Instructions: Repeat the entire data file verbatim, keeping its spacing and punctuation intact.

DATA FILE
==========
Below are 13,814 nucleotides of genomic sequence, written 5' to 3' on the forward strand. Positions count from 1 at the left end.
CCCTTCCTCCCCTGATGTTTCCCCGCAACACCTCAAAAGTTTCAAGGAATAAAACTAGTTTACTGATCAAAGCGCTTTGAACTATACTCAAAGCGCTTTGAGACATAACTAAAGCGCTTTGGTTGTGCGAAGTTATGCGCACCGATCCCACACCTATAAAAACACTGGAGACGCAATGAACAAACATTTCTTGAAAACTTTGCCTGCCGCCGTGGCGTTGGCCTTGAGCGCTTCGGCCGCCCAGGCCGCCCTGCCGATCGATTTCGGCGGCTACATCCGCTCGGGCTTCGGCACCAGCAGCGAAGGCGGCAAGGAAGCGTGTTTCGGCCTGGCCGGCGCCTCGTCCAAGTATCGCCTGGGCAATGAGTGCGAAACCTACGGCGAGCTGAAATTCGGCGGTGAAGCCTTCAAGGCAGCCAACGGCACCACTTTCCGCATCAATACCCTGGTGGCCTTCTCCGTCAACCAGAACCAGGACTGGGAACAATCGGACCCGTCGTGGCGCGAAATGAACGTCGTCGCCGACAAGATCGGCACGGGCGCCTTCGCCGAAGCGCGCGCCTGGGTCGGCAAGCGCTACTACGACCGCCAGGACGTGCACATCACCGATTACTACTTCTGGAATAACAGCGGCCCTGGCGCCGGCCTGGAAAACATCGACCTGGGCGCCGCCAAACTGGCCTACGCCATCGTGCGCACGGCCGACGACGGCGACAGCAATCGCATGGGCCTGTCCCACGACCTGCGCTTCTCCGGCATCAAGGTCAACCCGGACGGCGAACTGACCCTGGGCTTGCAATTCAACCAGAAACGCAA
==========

Below are 13,814 nucleotides of genomic sequence, written 5' to 3' on the forward strand. Positions count from 1 at the left end.
CCCTTCCTCCCCTGATGTTTCCCCGCAACACCTCAAAAGTTTCAAGGAATAAAACTAGTTTACTGATCAAAGCGCTTTGAACTATACTCAAAGCGCTTTGAGACATAACTAAAGCGCTTTGGTTGTGCGAAGTTATGCGCACCGATCCCACACCTATAAAAACACTGGAGACGCAATGAACAAACATTTCTTGAAAACTTTGCCTGCCGCCGTGGCGTTGGCCTTGAGCGCTTCGGCCGCCCAGGCCGCCCTGCCGATCGATTTCGGCGGCTACATCCGCTCGGGCTTCGGCACCAGCAGCGAAGGCGGCAAGGAAGCGTGTTTCGGCCTGGCCGGCGCCTCGTCCAAGTATCGCCTGGGCAATGAGTGCGAAACCTACGGCGAGCTGAAATTCGGCGGTGAAGCCTTCAAGGCAGCCAACGGCACCACTTTCCGCATCAATACCCTGGTGGCCTTCTCCGTCAACCAGAACCAGGACTGGGAACAATCGGACCCGTCGTGGCGCGAAATGAACGTCGTCGCCGACAAGATCGGCACGGGCGCCTTCGCCGAAGCGCGCGCCTGGGTCGGCAAGCGCTACTACGACCGCCAGGACGTGCACATCACCGATTACTACTTCTGGAATAACAGCGGCCCTGGCGCCGGCCTGGAAAACATCGACCTGGGCGCCGCCAAACTGGCCTACGCCATCGTGCGCACGGCCGACGACGGCGACAGCAATCGCATGGGCCTGTCCCACGACCTGCGCTTCTCCGGCATCAAGGTCAACCCGGACGGCGAACTGACCCTGGGCTTGCAATTCAACCAGAAACGCAA